LOCAL AUTHOR MOVES MOUNTAINS FOR CHILD LITERACY

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By Kelly Kayne

Many of us dream of changing careers and pursuing a passion project, Williamstown local and reading advocate Susan Spelic has done just that, leaving a long-term job in literacy teaching to become an author of children’s books.

“I was raised in large family in West Footscray and am passionate about kids and their learning, but once I tried storyboarding my books, I felt switched on and knew it was time for a new career where I could explore my creativity”.

Based in Altona North, The Reading Mountain launched and published five titles in 2017, with audio books, braille and Mandarin versions all in development. Hand illustrated by local designer Cassandra Storm, and another Sydney-based illustrator, Kaytlyn Skye, the first set of books are for all readers aged four to seven. Special focus has been placed on making these books engaging and to be a useful learning tool for parents and teachers, when teaching kids to read.

“The Reading Mountain was borne out of a passion and desire to provide all children with an empowered reading experience. After thirty years in the classroom, I have seen young children fall through the cracks when they struggle to read in the classroom or at home, and this can negatively impact them for the rest of their lives”.

According to the Australian Bureau of Statistics, an estimated 44% of Australian adults lack adequate literacy skills for everyday life and one in five children has dyslexia or a learning difficulty of some kind with language and reading. This can lead to social disadvantage or stigma in day to day life, that can have an ongoing negative impact.

“A big issue is disengaged readers and children who aspire to read but just can’t. Some kids need evidence-based, early intervention when it appears they’re not keeping up with their peers in class. A chapter book is helpful for children as it segments a story, and guides them to learn and understand a story in a narrative structure. This is how critical literacy skills are developed, which is an important step in the learning process”.

Whilst the books are for all beginning readers, The Reading Mountain uses selected simpler vocabulary, clear word spacing and soothing colour palettes in the graphic novel format, to help support ‘reluctant readers’ – those who experience difficulties with reading or are disengaged with reading.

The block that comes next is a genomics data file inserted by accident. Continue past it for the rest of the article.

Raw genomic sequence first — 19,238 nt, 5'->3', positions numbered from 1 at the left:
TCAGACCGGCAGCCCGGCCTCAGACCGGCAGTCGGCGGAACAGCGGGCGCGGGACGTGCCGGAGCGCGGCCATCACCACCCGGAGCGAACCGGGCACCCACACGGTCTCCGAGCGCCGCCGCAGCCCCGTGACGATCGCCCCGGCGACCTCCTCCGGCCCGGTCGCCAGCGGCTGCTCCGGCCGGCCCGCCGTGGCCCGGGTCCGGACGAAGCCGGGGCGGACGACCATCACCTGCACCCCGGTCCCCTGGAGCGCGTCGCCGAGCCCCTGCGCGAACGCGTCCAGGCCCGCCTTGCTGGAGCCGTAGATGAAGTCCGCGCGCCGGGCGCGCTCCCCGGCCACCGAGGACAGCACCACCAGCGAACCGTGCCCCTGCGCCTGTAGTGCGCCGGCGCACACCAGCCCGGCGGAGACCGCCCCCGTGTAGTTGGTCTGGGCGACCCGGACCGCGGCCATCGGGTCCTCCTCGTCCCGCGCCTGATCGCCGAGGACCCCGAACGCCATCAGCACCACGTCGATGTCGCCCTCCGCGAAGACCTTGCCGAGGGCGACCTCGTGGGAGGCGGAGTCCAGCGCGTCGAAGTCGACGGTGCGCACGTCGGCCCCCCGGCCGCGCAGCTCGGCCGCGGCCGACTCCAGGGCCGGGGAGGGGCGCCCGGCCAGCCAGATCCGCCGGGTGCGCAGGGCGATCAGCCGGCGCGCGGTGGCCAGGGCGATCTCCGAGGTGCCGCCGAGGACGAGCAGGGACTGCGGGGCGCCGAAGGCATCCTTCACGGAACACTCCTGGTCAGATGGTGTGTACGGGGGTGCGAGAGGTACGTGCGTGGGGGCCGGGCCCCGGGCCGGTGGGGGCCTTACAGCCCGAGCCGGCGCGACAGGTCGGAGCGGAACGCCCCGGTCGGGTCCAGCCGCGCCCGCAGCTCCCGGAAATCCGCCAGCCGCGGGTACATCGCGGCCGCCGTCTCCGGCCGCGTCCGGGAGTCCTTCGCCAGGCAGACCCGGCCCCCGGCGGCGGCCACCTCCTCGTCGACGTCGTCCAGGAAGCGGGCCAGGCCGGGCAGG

Reading is a complex process, the Yale Centre for Dyslexia and Creativity says that “It requires our brains to connect letters to sounds, put those sounds in the right order, and pull the words together into sentences and paragraphs we can read and comprehend”.

Spelic says “our phonics books are for those children who are still decoding sounds and are experimenting with how sounds are represented by letters or, groups of letters. It’s OK if they can’t yet read all the words, it’s important that the child applies what they learn about sounds and letters and attempt to figure them out. To decode sounds is to be able to read. It’s important that we give kids books, with sounds and words that they have learnt and can read. Confidence is key”.

In 2017, The Reading Mountain took home an award for Best Start-up Business at the Hobsons Bay Business Excellence Awards.

“It was such a surprise but nice to receive such positive feedback after so much hard work. It’s a big learning curve going from teacher to company director. It’s a challenge.”

Upon deciding to ‘get serious about it’, Spelic describes the whole creative process from inception to book launch was eighteen months full-time for five titles. Others are in the pipeline.

“Coming up with the characters, stories and then the storyboards was the easy part. They are all relatable and include kids, animals or different types of families, and kids find them funny and interesting”.

So what tips would Susan offer parents who want to empower their child’s reading experience?

“The last thing parents want to hear is read to them more, but it is a huge help. Read in front of your kids (showing that reading is important and enjoyable). Go to the library – Hobsons Bay library has our books for borrowing and a huge number of other beautiful books. Variety makes reading a fun experience. Screens and audio-books are fine – if your child wants to read on an iPad, let them! It’s what they know and if it encourages them to read and develop different vocabulary and concepts, then that’s great. Mix it up. Let your child choose the book – reading is about enjoyment and shouldn’t be onerous. They won’t come back to reading if they don’t enjoy it”.

And what advice would she give to those seeking a career change?

“Just try it if you can, and do what you love. I know it sounds corny, but seeing the look on a child’s face when they have a breakthrough with their reading, or receiving a message from a happy parent, makes all the hard work worth it. I didn’t want to look back on my life and still be wondering if I could/should have. . . . In this new role, I am still helping kids and their families”.

The Reading Mountain books are currently published in eBook form, large books for classrooms or group reading, as well as home readers. Schools and teachers purchasing sets, will have access to complimentary teaching resources.

Books are available online at www.thereadingmountain.org. Susan also visits schools and libraries.

For more information, email read@thereadingmountain.org or visit The Reading Mountain at 26 Lobelia Drive, Altona North.

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